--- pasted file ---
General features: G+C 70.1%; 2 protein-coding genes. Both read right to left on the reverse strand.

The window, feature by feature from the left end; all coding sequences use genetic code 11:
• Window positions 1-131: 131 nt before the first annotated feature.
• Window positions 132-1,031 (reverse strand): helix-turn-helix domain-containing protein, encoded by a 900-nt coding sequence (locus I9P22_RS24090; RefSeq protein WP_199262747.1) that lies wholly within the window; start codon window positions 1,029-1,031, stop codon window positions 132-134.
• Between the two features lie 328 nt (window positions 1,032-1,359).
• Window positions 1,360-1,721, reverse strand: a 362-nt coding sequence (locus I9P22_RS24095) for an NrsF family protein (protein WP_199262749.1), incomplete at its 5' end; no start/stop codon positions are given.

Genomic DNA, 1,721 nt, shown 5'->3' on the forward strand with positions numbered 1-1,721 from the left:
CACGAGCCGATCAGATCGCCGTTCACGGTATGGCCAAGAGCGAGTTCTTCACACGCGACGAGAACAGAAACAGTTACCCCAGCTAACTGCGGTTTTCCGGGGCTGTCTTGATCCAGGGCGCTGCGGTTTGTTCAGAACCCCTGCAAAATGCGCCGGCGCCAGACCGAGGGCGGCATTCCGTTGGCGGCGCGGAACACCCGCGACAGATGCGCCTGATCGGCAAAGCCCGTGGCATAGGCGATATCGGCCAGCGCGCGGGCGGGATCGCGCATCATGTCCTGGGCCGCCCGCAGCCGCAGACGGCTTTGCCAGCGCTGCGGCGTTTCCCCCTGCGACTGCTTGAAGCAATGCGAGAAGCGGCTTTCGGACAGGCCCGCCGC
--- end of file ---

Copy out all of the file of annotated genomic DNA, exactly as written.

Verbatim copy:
General features: G+C 70.1%; 2 protein-coding genes. Both read right to left on the reverse strand.

The window, feature by feature from the left end; all coding sequences use genetic code 11:
• Window positions 1-131: 131 nt before the first annotated feature.
• Window positions 132-1,031 (reverse strand): helix-turn-helix domain-containing protein, encoded by a 900-nt coding sequence (locus I9P22_RS24090; RefSeq protein WP_199262747.1) that lies wholly within the window; start codon window positions 1,029-1,031, stop codon window positions 132-134.
• Between the two features lie 328 nt (window positions 1,032-1,359).
• Window positions 1,360-1,721, reverse strand: a 362-nt coding sequence (locus I9P22_RS24095) for an NrsF family protein (protein WP_199262749.1), incomplete at its 5' end; no start/stop codon positions are given.

Genomic DNA, 1,721 nt, shown 5'->3' on the forward strand with positions numbered 1-1,721 from the left:
CACGAGCCGATCAGATCGCCGTTCACGGTATGGCCAAGAGCGAGTTCTTCACACGCGACGAGAACAGAAACAGTTACCCCAGCTAACTGCGGTTTTCCGGGGCTGTCTTGATCCAGGGCGCTGCGGTTTGTTCAGAACCCCTGCAAAATGCGCCGGCGCCAGACCGAGGGCGGCATTCCGTTGGCGGCGCGGAACACCCGCGACAGATGCGCCTGATCGGCAAAGCCCGTGGCATAGGCGATATCGGCCAGCGCGCGGGCGGGATCGCGCATCATGTCCTGGGCCGCCCGCAGCCGCAGACGGCTTTGCCAGCGCTGCGGCGTTTCCCCCTGCGACTGCTTGAAGCAATGCGAGAAGCGGCTTTCGGACAGGCCCGCCGC